Why Women Rock the Los Angeles and New York Tech Industries
News that New York and Los Angeles are growing their tech industries and gunning for Silicon Valley may intensify the L.A./N.Y. rivalry, but it’s a win-win for women.
Though involvement in the New York and Los Angeles tech industries still leans heavily in favor of men, AM New York reports 18 percent of startups in N.Y. are founded by women compared to 10 percent in Silicon Valley. The LA Times noted in May that women own “several dozen” of the new companies driving the city’s tech boom, and quotes venture capitalist Dana Settle who says, “In the last two or three years I’ve seen more women-run businesses or women-men co-founder businesses than I’d seen in my entire career.”
Women interviewed at a Los Angeles tech salon told the Times that the city benefits from the absence of the cliquish male programmer culture endemic in the Bay Area. In L.A.’s nascent market, where longtime connections and name recognition matter less, women have risen faster and more frequently in tech company ranks. Adda Birnir, co-founder of Skillcrush, an online digital literacy startup, echoes in AM New York that N.Y.’s relative youth as a tech center allows it to “redo things and do them right” when it comes to challenging the gender gap.
New markets have created more opportunity for women in tech. But industry ladies have gotten wiser as well, banning together to form support groups in the face of “boy’s only poker nights.” There’s the newly founded Coalition for Women in Technology that “supports women in tech through career development, mentoring, and more” as well as a summer camp launched by Cornell NYC Tech and Girls Who Code to teach middle school-aged girls advanced computer and web development skills.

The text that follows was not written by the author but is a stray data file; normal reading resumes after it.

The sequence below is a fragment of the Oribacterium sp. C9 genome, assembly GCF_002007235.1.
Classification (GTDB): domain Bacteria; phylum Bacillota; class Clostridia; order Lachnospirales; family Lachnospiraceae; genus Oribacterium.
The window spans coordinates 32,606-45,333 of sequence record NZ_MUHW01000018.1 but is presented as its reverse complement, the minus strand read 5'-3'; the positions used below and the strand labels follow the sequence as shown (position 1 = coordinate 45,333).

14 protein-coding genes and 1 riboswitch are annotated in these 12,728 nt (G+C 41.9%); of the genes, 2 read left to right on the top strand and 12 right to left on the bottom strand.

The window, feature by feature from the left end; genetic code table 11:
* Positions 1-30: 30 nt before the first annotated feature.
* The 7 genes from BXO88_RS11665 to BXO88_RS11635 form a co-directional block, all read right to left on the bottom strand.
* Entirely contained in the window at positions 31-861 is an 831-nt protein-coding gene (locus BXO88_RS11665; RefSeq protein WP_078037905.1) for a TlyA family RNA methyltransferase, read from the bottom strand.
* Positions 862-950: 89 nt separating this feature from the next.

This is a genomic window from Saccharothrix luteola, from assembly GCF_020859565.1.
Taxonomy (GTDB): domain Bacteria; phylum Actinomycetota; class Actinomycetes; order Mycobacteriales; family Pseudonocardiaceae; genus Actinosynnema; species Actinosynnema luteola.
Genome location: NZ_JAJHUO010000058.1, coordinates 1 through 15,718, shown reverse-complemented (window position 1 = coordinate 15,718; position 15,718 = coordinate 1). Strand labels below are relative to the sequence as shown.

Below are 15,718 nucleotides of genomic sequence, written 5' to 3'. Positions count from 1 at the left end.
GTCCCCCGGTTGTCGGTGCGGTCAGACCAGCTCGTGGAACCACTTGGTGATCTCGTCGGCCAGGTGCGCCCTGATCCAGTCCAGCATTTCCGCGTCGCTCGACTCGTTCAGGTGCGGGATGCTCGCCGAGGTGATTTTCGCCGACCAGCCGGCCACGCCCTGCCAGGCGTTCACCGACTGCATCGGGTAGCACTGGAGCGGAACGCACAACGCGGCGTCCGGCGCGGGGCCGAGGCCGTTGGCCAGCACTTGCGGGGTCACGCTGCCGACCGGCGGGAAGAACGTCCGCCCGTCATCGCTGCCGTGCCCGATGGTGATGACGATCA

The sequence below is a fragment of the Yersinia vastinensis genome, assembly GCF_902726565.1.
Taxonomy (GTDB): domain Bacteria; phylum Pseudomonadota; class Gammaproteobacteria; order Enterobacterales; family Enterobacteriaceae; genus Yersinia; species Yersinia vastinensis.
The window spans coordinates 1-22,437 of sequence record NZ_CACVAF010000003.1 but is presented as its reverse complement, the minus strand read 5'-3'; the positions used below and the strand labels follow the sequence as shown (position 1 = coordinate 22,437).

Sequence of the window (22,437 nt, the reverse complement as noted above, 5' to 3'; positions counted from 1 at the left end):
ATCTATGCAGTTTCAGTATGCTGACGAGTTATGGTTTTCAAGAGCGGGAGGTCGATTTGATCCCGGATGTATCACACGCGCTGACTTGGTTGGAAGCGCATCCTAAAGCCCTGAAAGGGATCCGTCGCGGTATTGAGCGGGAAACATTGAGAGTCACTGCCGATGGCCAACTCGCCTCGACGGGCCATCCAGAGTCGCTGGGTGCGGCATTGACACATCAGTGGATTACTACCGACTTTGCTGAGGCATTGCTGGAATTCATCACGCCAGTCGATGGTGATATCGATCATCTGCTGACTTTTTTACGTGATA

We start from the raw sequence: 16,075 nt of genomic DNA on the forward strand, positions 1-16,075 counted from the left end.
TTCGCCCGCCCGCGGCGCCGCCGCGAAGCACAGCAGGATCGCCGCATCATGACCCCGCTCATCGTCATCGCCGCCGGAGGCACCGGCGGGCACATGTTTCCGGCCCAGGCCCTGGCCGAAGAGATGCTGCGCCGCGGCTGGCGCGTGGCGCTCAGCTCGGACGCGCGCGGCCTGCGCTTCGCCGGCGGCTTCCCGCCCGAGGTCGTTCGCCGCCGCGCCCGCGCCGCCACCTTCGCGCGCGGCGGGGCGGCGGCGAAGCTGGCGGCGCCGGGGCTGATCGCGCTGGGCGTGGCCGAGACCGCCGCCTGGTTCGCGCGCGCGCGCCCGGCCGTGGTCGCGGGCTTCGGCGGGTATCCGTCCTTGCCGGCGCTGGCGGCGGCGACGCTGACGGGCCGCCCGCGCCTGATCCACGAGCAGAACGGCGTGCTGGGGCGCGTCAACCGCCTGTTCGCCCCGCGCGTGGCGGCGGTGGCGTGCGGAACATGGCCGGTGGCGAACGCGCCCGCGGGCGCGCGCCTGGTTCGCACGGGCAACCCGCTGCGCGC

Additionally, while Facebook’s Sheryl Sandberg and Yahoo’s Marissa Mayer evidence women’s gains in the ranks of established Fortune 500s, an increasing number of tech ladies seem to be embracing their status as “outsiders” as motivation to start their own companies — where they make the rules. Most famous, perhaps, is Nasty Gal founder Sophia Amaruso, who told the LA Times, “Many men in the tech industry are kind of baffled by me… I just came out of the dark with no education and no business and built something bigger than most of them and did it without tooting my own horn.” (At least not until her company became the fastest-growing retailer in the country).
New York and Los Angeles’ growing tech industries demonstrate that ensuring equal opportunity for those historically shutout of the entrepreneurial sphere is more than a social issue: it’s an economic one. The US Economy is like the human brain: if we could use more than the white, male portion, we’d be X-men by now.